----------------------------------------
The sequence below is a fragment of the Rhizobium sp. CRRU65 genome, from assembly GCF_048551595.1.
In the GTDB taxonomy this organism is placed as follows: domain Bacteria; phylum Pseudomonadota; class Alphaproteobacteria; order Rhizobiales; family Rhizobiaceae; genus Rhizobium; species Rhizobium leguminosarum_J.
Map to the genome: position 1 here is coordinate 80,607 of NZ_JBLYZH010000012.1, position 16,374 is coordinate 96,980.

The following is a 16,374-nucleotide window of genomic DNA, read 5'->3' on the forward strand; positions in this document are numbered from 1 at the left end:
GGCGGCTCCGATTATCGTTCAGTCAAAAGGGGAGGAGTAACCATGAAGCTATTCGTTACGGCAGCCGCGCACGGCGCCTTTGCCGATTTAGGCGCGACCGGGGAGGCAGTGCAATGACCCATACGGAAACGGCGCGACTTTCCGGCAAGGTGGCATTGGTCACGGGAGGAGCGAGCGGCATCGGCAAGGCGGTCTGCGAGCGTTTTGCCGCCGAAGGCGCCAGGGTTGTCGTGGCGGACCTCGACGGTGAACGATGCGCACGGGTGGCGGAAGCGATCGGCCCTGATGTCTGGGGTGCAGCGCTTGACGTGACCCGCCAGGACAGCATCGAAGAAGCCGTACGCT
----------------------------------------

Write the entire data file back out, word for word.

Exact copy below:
The sequence below is a fragment of the Rhizobium sp. CRRU65 genome, from assembly GCF_048551595.1.
In the GTDB taxonomy this organism is placed as follows: domain Bacteria; phylum Pseudomonadota; class Alphaproteobacteria; order Rhizobiales; family Rhizobiaceae; genus Rhizobium; species Rhizobium leguminosarum_J.
Map to the genome: position 1 here is coordinate 80,607 of NZ_JBLYZH010000012.1, position 16,374 is coordinate 96,980.

The following is a 16,374-nucleotide window of genomic DNA, read 5'->3' on the forward strand; positions in this document are numbered from 1 at the left end:
GGCGGCTCCGATTATCGTTCAGTCAAAAGGGGAGGAGTAACCATGAAGCTATTCGTTACGGCAGCCGCGCACGGCGCCTTTGCCGATTTAGGCGCGACCGGGGAGGCAGTGCAATGACCCATACGGAAACGGCGCGACTTTCCGGCAAGGTGGCATTGGTCACGGGAGGAGCGAGCGGCATCGGCAAGGCGGTCTGCGAGCGTTTTGCCGCCGAAGGCGCCAGGGTTGTCGTGGCGGACCTCGACGGTGAACGATGCGCACGGGTGGCGGAAGCGATCGGCCCTGATGTCTGGGGTGCAGCGCTTGACGTGACCCGCCAGGACAGCATCGAAGAAGCCGTACGCT